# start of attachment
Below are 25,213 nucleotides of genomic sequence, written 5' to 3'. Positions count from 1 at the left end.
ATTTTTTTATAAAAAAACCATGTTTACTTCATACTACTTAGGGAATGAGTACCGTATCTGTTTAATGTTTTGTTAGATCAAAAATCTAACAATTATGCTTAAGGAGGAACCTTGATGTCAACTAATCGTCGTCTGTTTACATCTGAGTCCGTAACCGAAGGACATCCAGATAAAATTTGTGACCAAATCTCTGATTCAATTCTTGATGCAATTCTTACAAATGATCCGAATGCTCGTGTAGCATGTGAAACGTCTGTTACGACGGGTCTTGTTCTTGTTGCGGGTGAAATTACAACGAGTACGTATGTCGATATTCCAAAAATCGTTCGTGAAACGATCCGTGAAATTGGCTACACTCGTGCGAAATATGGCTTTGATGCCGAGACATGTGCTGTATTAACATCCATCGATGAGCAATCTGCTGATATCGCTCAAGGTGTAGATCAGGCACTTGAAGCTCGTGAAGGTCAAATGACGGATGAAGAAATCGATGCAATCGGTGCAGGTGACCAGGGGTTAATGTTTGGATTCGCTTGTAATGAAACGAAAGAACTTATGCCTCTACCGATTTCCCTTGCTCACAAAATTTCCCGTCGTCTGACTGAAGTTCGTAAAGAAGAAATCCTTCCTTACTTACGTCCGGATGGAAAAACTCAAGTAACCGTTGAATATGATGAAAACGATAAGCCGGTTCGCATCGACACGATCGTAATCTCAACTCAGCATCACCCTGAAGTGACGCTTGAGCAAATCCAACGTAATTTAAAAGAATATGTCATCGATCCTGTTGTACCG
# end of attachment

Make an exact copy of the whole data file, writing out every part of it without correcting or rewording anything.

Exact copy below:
Below are 25,213 nucleotides of genomic sequence, written 5' to 3'. Positions count from 1 at the left end.
ATTTTTTTATAAAAAAACCATGTTTACTTCATACTACTTAGGGAATGAGTACCGTATCTGTTTAATGTTTTGTTAGATCAAAAATCTAACAATTATGCTTAAGGAGGAACCTTGATGTCAACTAATCGTCGTCTGTTTACATCTGAGTCCGTAACCGAAGGACATCCAGATAAAATTTGTGACCAAATCTCTGATTCAATTCTTGATGCAATTCTTACAAATGATCCGAATGCTCGTGTAGCATGTGAAACGTCTGTTACGACGGGTCTTGTTCTTGTTGCGGGTGAAATTACAACGAGTACGTATGTCGATATTCCAAAAATCGTTCGTGAAACGATCCGTGAAATTGGCTACACTCGTGCGAAATATGGCTTTGATGCCGAGACATGTGCTGTATTAACATCCATCGATGAGCAATCTGCTGATATCGCTCAAGGTGTAGATCAGGCACTTGAAGCTCGTGAAGGTCAAATGACGGATGAAGAAATCGATGCAATCGGTGCAGGTGACCAGGGGTTAATGTTTGGATTCGCTTGTAATGAAACGAAAGAACTTATGCCTCTACCGATTTCCCTTGCTCACAAAATTTCCCGTCGTCTGACTGAAGTTCGTAAAGAAGAAATCCTTCCTTACTTACGTCCGGATGGAAAAACTCAAGTAACCGTTGAATATGATGAAAACGATAAGCCGGTTCGCATCGACACGATCGTAATCTCAACTCAGCATCACCCTGAAGTGACGCTTGAGCAAATCCAACGTAATTTAAAAGAATATGTCATCGATCCTGTTGTACCG